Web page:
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Lockstep and dance [electronic resource] : images of black men in popular culture / Linda G. Tucker.

By: Tucker, Linda G.
Material type: TextTextSeries: Margaret Walker Alexander series in African American studies: Publisher: Jackson : University Press of Mississippi, 2007Edition: 1st ed.Description: 1 online resource (xi, 191 p.).ISBN: 9781604731514 (electronic bk.); 1604731516 (electronic bk.).Subject(s): African Americans in popular culture | African Americans -- Race identity | African American men -- Public opinion | African American men -- Social conditions | Stereotypes (Social psychology) -- United States | Racism in popular culture -- United States | Popular culture -- United States | Public opinion -- United States | United States -- Race relations | SOCIAL SCIENCE -- Ethnic Studies -- African American Studies | Massenkultur | Stereotyp | Schwarze | Massenkultur | �Offentliche Meinung | Rassische Identit�at | USA | Schwarze | Schwarze <Motiv>Genre/Form: Electronic books.Additional physical formats: Print version:: Lockstep and dance.DDC classification: 305.896/073 Online resources: EBSCOhost
Contents:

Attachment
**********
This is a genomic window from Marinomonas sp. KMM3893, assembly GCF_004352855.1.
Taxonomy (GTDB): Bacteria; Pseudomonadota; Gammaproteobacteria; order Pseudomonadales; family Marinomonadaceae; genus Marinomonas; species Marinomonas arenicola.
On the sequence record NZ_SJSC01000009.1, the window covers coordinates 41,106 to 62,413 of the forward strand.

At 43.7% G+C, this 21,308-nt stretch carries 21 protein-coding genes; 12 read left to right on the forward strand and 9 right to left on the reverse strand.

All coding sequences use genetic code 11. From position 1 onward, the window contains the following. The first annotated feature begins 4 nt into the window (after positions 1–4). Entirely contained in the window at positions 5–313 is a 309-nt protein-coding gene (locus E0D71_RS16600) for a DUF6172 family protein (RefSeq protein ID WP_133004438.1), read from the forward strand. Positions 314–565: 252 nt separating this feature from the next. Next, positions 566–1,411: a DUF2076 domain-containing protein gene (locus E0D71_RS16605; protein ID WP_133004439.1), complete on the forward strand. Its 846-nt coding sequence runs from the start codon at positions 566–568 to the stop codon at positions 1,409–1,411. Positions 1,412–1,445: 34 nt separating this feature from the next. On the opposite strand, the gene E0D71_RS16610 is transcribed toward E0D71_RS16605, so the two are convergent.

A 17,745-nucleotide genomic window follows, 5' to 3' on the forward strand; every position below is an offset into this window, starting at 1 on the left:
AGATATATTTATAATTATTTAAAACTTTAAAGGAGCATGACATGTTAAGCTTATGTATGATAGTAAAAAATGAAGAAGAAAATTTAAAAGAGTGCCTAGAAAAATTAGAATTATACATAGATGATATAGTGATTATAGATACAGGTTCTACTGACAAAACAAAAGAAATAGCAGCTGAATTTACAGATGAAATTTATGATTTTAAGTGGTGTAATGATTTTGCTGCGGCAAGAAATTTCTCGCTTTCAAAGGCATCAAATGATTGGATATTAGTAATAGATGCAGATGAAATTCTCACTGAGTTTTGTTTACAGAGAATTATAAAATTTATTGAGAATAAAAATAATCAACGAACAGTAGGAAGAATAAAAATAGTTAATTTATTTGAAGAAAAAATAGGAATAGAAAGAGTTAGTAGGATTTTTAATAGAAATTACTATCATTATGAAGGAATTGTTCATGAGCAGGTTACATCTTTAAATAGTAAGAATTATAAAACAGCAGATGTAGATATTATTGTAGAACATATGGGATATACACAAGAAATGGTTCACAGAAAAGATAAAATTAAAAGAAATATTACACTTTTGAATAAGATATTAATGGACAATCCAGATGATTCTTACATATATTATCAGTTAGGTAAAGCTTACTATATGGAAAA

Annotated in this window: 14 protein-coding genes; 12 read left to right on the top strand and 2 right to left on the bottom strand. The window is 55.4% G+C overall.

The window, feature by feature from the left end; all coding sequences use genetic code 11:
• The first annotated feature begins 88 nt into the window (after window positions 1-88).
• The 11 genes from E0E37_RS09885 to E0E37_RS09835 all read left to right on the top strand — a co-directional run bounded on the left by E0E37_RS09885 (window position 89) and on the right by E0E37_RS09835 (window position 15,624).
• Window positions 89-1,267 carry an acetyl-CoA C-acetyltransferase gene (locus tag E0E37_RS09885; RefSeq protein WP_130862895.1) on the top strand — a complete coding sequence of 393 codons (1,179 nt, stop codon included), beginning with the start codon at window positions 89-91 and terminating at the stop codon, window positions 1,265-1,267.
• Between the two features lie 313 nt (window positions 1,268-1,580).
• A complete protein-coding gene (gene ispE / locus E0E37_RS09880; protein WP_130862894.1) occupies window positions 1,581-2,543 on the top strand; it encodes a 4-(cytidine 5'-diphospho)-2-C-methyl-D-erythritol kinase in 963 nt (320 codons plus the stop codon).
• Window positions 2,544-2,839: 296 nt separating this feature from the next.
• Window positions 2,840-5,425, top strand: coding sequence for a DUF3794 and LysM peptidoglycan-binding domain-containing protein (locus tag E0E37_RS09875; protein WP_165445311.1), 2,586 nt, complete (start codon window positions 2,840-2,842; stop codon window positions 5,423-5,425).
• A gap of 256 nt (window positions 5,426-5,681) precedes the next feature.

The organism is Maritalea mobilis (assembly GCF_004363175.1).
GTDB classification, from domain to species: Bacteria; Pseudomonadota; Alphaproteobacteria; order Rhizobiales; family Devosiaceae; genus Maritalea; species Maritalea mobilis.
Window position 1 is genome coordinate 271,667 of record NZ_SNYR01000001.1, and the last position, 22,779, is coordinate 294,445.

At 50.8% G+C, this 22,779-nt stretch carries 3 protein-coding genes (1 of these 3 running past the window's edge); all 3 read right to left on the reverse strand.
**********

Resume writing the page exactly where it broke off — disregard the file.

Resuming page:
Writing home : Whiteness, Blackness, and the showdown in the big house -- The legacy of type : minstrelsy, lynching, and White lore cycles -- Court gestures : cultural gerrymandering and the games that Black men play -- The last blackface? : forays into film's empty space of representation -- "Holler if ya hear me" : Black men, (bad) rap(s), and the return of the Black brute.
Summary: This thought-provoking text examines popular culture's reliance on long-standing stereotypes of black men as animalistic, hypersexual, dangerous criminals, whose actions, attitudes, dress, and language both repel and attract white audiences.
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Includes bibliographical references (p. 175-183) and index.

Includes discography: p. 184.

Writing home : Whiteness, Blackness, and the showdown in the big house -- The legacy of type : minstrelsy, lynching, and White lore cycles -- Court gestures : cultural gerrymandering and the games that Black men play -- The last blackface? : forays into film's empty space of representation -- "Holler if ya hear me" : Black men, (bad) rap(s), and the return of the Black brute.

This thought-provoking text examines popular culture's reliance on long-standing stereotypes of black men as animalistic, hypersexual, dangerous criminals, whose actions, attitudes, dress, and language both repel and attract white audiences.

Description based on print version record.

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Lockstep and dance by Tucker, Linda G. ©2007
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